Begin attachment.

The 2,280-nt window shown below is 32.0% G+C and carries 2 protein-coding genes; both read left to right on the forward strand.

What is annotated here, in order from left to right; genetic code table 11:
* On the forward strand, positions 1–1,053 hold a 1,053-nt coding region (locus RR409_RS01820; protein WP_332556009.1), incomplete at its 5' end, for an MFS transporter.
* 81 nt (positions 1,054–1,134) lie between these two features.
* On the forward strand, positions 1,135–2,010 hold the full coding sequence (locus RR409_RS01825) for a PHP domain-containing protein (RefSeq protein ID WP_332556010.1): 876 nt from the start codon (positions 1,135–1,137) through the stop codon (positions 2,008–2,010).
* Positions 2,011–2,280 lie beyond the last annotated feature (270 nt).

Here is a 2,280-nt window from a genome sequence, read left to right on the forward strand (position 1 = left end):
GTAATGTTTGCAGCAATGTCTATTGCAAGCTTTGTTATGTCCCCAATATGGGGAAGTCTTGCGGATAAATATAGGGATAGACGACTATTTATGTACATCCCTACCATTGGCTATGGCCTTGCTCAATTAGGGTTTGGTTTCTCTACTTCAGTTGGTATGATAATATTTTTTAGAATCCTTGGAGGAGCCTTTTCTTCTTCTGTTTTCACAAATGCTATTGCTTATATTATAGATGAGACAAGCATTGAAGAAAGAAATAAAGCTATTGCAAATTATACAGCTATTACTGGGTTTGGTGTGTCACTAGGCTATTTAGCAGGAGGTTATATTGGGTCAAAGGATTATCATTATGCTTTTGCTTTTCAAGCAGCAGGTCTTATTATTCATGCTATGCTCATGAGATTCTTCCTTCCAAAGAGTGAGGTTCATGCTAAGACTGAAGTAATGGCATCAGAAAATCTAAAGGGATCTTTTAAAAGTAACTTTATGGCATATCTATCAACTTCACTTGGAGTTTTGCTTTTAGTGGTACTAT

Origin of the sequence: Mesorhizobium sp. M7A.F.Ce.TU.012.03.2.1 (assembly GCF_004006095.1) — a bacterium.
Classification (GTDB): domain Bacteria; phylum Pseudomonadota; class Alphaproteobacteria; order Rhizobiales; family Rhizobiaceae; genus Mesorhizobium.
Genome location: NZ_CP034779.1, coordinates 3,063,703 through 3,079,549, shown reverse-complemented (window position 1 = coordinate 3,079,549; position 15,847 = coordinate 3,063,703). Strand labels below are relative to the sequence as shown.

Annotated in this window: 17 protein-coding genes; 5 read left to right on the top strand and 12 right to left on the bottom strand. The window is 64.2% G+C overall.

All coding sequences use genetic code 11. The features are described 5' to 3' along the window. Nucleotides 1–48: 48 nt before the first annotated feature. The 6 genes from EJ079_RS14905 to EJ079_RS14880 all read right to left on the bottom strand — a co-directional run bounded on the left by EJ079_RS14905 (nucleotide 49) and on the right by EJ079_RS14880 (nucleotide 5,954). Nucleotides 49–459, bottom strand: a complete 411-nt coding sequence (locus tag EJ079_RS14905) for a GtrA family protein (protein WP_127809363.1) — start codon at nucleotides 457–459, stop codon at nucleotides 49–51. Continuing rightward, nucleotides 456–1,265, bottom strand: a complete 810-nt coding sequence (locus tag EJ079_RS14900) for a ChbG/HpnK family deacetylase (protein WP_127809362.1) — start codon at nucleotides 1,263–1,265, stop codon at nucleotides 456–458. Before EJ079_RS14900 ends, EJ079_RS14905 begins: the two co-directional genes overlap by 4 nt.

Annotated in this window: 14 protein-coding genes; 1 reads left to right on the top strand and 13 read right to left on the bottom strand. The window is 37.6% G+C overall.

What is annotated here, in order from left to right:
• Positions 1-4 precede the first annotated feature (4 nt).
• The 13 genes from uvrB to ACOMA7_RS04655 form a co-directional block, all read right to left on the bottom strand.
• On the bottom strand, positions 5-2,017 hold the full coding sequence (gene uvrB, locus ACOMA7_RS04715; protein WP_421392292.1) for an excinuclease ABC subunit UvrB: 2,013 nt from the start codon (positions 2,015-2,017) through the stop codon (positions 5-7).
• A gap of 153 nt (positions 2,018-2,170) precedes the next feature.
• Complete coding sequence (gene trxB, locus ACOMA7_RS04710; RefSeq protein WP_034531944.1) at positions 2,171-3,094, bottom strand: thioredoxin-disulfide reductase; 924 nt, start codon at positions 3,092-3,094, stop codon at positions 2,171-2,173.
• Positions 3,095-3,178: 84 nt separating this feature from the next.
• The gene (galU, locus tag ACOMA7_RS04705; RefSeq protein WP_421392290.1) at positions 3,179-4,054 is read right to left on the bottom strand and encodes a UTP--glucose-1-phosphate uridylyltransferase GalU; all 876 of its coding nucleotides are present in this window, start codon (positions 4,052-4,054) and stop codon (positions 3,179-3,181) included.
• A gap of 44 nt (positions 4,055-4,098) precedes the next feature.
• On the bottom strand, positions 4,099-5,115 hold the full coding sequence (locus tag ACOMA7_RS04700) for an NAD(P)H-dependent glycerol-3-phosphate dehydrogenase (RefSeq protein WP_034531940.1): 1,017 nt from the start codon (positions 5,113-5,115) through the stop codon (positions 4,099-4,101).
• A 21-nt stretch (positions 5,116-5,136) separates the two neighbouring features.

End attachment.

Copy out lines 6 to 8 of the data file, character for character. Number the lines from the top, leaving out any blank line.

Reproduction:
* Positions 2,011–2,280 lie beyond the last annotated feature (270 nt).

Here is a 2,280-nt window from a genome sequence, read left to right on the forward strand (position 1 = left end):
GTAATGTTTGCAGCAATGTCTATTGCAAGCTTTGTTATGTCCCCAATATGGGGAAGTCTTGCGGATAAATATAGGGATAGACGACTATTTATGTACATCCCTACCATTGGCTATGGCCTTGCTCAATTAGGGTTTGGTTTCTCTACTTCAGTTGGTATGATAATATTTTTTAGAATCCTTGGAGGAGCCTTTTCTTCTTCTGTTTTCACAAATGCTATTGCTTATATTATAGATGAGACAAGCATTGAAGAAAGAAATAAAGCTATTGCAAATTATACAGCTATTACTGGGTTTGGTGTGTCACTAGGCTATTTAGCAGGAGGTTATATTGGGTCAAAGGATTATCATTATGCTTTTGCTTTTCAAGCAGCAGGTCTTATTATTCATGCTATGCTCATGAGATTCTTCCTTCCAAAGAGTGAGGTTCATGCTAAGACTGAAGTAATGGCATCAGAAAATCTAAAGGGATCTTTTAAAAGTAACTTTATGGCATATCTATCAACTTCACTTGGAGTTTTGCTTTTAGTGGTACTAT